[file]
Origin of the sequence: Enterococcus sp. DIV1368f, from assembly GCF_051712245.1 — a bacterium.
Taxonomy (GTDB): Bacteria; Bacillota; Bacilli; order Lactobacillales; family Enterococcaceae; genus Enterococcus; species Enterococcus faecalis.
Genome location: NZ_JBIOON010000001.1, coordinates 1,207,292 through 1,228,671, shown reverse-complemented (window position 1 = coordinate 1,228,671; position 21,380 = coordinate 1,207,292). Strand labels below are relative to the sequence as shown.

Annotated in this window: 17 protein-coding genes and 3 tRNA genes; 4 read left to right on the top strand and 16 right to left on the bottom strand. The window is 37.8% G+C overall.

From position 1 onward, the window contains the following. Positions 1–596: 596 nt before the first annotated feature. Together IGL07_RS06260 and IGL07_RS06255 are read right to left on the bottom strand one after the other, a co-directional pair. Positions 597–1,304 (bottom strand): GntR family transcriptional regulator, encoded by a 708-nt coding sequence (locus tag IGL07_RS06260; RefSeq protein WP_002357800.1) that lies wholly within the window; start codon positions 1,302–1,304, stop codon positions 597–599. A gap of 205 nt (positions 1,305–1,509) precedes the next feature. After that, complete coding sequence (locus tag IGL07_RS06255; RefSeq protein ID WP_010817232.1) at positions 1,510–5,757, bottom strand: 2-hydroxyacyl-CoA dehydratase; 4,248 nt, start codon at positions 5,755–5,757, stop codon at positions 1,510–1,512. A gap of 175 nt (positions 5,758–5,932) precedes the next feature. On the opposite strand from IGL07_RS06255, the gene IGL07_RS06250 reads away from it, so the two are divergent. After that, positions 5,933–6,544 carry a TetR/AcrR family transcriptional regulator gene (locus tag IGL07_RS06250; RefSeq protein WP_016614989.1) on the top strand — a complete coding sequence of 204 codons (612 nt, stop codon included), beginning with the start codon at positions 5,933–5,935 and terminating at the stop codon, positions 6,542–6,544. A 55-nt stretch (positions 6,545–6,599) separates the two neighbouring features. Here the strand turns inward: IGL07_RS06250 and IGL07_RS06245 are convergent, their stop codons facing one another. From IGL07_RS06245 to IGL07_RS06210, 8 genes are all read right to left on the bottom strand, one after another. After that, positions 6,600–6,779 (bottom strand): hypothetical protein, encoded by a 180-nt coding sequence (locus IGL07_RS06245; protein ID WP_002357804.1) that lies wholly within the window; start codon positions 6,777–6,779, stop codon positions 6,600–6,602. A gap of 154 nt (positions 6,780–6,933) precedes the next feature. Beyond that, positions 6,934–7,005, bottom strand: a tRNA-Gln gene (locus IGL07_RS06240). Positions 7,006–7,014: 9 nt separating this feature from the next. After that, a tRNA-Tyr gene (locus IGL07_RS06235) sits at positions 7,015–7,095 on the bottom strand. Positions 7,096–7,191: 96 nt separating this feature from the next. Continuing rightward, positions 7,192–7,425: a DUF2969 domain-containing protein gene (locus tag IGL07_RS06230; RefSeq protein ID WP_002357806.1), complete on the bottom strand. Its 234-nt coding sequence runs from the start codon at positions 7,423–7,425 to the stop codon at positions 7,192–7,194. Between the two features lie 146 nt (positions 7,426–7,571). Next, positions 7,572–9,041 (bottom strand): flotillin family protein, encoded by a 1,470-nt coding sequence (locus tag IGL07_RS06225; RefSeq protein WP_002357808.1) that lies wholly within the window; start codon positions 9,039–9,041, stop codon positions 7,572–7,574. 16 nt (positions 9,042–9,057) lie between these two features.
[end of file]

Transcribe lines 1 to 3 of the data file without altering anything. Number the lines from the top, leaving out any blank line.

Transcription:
Origin of the sequence: Enterococcus sp. DIV1368f, from assembly GCF_051712245.1 — a bacterium.
Taxonomy (GTDB): Bacteria; Bacillota; Bacilli; order Lactobacillales; family Enterococcaceae; genus Enterococcus; species Enterococcus faecalis.
Genome location: NZ_JBIOON010000001.1, coordinates 1,207,292 through 1,228,671, shown reverse-complemented (window position 1 = coordinate 1,228,671; position 21,380 = coordinate 1,207,292). Strand labels below are relative to the sequence as shown.